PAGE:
Secondary Causes

One of the many things I like Aristotle for is his clear concern for what are sometimes called “secondary” causes. As usual with Aristotle, “cause” means any kind of explanation or determining reason; explanation is in general not univocal; and things are the way they are due to the combination of many causes. Secondary causes for Aristotle play an irreducible role in the overall determination of things. This is part of what I recently called the dignity of finite beings.

The way in which secondary causes operate is pluralistic; there is no single, seamless matrix of causality in the world. Instead we have a superabundance of meaning. Determination is always grounded in actuality, but actuality is never the whole story. We get a better grasp on things by taking counterfactual potentiality into account.

Secondary causes may be either “moved” or “unmoved”. If the form of an animal’s leg joint counts as an unmoved mover, the number of unmoved movers in the world is truly vast. There are also a vast number of moved movers.

Even though there is a great deal of practically meaningful determination in the world, neither God nor physics comes anywhere near completely determining human reality. The world has both real determination and real play in it. See also What and Why; Interpretation).

Essential Goodness

By essential goodness I mean a kind of multiple potential that is always there. With Aristotle, I don’t assume there is a single Platonic form of the Good. I also don’t assume that the potential for goodness is evenly distributed, but it seems to be plentiful. As befits its potential status, it is simultaneously over- and underdetermined. There is more than one way for a situation to turn out well. This is not automatic, and usually requires our cooperation and active participation.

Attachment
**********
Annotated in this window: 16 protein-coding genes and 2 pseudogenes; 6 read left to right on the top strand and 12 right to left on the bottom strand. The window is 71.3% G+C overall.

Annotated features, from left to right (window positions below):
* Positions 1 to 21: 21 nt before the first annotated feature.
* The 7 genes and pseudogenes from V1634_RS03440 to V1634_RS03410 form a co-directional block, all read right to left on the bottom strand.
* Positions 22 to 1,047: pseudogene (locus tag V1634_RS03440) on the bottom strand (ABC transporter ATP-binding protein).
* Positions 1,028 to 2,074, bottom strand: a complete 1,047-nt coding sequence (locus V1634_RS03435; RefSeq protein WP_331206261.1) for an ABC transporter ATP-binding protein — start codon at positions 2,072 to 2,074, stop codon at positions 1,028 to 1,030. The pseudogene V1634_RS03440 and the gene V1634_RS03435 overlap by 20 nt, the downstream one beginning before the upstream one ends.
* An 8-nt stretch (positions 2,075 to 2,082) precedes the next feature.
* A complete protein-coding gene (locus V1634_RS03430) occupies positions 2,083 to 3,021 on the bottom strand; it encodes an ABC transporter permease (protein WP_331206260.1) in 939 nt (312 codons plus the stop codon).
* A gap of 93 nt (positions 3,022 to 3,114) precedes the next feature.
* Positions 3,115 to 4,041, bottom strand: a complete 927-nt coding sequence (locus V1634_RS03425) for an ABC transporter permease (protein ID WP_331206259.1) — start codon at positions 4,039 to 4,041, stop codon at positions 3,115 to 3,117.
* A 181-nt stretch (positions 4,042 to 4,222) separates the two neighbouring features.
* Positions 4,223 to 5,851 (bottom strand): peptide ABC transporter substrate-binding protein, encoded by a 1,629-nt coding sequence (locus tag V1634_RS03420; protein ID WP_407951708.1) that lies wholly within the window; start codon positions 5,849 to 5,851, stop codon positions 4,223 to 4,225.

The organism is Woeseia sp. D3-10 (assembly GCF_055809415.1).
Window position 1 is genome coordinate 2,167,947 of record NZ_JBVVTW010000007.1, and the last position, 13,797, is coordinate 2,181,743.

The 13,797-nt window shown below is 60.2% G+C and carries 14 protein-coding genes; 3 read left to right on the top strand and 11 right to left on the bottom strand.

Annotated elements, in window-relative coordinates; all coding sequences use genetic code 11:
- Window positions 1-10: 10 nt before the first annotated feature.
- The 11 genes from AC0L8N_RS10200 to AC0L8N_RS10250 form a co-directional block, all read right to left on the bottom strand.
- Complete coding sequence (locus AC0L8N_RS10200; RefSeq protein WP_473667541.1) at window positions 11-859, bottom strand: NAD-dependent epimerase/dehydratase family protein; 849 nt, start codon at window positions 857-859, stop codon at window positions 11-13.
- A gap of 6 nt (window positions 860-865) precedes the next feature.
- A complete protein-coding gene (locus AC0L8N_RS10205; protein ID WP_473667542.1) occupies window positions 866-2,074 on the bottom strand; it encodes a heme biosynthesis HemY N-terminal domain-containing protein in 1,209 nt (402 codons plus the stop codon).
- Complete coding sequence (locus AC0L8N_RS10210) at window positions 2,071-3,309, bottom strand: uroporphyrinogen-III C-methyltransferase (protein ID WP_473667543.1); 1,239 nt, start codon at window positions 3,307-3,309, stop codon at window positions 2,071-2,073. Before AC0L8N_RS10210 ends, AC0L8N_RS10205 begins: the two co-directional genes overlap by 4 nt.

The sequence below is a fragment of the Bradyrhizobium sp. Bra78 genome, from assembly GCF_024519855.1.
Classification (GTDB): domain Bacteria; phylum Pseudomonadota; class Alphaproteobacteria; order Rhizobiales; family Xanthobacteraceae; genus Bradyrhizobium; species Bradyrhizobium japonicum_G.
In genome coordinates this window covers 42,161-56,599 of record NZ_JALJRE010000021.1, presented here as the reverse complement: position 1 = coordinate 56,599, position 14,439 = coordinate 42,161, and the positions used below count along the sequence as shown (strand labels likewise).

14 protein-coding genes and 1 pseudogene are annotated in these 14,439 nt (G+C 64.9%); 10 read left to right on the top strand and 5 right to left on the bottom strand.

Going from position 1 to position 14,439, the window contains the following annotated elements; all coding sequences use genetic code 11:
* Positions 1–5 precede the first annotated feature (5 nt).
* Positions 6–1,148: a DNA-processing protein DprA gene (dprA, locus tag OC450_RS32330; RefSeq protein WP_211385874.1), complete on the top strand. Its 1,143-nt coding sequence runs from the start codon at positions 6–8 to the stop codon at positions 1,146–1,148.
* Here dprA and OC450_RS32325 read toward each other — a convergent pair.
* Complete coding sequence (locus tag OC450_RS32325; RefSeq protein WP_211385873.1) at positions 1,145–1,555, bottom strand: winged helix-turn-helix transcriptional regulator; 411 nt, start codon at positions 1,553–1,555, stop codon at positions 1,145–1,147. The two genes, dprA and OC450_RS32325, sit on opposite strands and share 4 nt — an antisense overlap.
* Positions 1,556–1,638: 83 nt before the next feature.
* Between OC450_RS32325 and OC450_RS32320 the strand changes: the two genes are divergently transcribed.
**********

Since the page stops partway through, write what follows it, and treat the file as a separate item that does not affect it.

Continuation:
Part of what makes meanings meaningful to us is their involvement with contingency. Contingency means that what we do matters, but it also means there will always be things beyond our control that we passively experience.

A few of these may be terrible. We lose loved ones. After seeing horrors like the Nazi concentration camps, some people lost their faith, because God did not prevent those things from occurring. This was based on a wrong expectation of a universally present guiding hand in events. Enough wonders do come to us in life that metaphors of providence speak to us, and hope is a good thing. But providence does not necessitate anything, because goodness is a potential that typically requires a cooperating agent(s) for its realization.